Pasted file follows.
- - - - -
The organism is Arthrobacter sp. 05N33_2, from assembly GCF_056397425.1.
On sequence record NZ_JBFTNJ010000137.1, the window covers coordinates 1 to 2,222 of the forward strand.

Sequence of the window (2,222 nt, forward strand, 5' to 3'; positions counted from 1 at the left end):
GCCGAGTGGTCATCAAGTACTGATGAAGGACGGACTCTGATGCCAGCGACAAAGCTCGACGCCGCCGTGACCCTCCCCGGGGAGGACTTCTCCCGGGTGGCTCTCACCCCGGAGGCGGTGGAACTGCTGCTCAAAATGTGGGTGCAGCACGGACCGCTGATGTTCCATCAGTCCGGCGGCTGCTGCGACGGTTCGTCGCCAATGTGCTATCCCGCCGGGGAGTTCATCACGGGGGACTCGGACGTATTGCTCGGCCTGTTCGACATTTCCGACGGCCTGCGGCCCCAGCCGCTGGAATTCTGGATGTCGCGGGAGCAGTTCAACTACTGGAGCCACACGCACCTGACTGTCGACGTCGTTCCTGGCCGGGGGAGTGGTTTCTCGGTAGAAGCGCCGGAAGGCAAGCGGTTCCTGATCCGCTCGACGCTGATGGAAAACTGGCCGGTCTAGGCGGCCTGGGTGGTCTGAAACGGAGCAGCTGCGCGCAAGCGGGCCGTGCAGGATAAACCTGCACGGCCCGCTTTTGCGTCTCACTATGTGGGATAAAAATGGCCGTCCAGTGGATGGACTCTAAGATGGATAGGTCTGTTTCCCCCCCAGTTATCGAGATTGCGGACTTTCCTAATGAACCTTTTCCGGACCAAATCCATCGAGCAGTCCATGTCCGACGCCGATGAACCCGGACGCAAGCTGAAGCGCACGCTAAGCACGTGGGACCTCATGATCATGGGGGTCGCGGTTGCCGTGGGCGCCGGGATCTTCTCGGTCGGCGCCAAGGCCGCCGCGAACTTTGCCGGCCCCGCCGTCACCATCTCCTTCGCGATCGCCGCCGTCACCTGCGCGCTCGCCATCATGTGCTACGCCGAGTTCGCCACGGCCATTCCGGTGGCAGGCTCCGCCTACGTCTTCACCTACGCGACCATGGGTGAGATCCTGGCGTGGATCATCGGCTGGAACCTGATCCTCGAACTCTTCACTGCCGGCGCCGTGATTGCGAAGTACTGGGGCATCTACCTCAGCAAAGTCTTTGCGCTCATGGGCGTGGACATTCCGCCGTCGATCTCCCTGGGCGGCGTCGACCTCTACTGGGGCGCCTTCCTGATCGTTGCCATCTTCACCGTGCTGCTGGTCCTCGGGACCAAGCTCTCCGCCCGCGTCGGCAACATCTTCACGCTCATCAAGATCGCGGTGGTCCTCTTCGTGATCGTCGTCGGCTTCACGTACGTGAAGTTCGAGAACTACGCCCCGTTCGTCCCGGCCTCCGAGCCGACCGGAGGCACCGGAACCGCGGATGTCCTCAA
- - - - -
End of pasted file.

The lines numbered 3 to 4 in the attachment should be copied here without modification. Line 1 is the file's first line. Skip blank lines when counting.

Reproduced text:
Sequence of the window (2,222 nt, forward strand, 5' to 3'; positions counted from 1 at the left end):
GCCGAGTGGTCATCAAGTACTGATGAAGGACGGACTCTGATGCCAGCGACAAAGCTCGACGCCGCCGTGACCCTCCCCGGGGAGGACTTCTCCCGGGTGGCTCTCACCCCGGAGGCGGTGGAACTGCTGCTCAAAATGTGGGTGCAGCACGGACCGCTGATGTTCCATCAGTCCGGCGGCTGCTGCGACGGTTCGTCGCCAATGTGCTATCCCGCCGGGGAGTTCATCACGGGGGACTCGGACGTATTGCTCGGCCTGTTCGACATTTCCGACGGCCTGCGGCCCCAGCCGCTGGAATTCTGGATGTCGCGGGAGCAGTTCAACTACTGGAGCCACACGCACCTGACTGTCGACGTCGTTCCTGGCCGGGGGAGTGGTTTCTCGGTAGAAGCGCCGGAAGGCAAGCGGTTCCTGATCCGCTCGACGCTGATGGAAAACTGGCCGGTCTAGGCGGCCTGGGTGGTCTGAAACGGAGCAGCTGCGCGCAAGCGGGCCGTGCAGGATAAACCTGCACGGCCCGCTTTTGCGTCTCACTATGTGGGATAAAAATGGCCGTCCAGTGGATGGACTCTAAGATGGATAGGTCTGTTTCCCCCCCAGTTATCGAGATTGCGGACTTTCCTAATGAACCTTTTCCGGACCAAATCCATCGAGCAGTCCATGTCCGACGCCGATGAACCCGGACGCAAGCTGAAGCGCACGCTAAGCACGTGGGACCTCATGATCATGGGGGTCGCGGTTGCCGTGGGCGCCGGGATCTTCTCGGTCGGCGCCAAGGCCGCCGCGAACTTTGCCGGCCCCGCCGTCACCATCTCCTTCGCGATCGCCGCCGTCACCTGCGCGCTCGCCATCATGTGCTACGCCGAGTTCGCCACGGCCATTCCGGTGGCAGGCTCCGCCTACGTCTTCACCTACGCGACCATGGGTGAGATCCTGGCGTGGATCATCGGCTGGAACCTGATCCTCGAACTCTTCACTGCCGGCGCCGTGATTGCGAAGTACTGGGGCATCTACCTCAGCAAAGTCTTTGCGCTCATGGGCGTGGACATTCCGCCGTCGATCTCCCTGGGCGGCGTCGACCTCTACTGGGGCGCCTTCCTGATCGTTGCCATCTTCACCGTGCTGCTGGTCCTCGGGACCAAGCTCTCCGCCCGCGTCGGCAACATCTTCACGCTCATCAAGATCGCGGTGGTCCTCTTCGTGATCGTCGTCGGCTTCACGTACGTGAAGTTCGAGAACTACGCCCCGTTCGTCCCGGCCTCCGAGCCGACCGGAGGCACCGGAACCGCGGATGTCCTCAA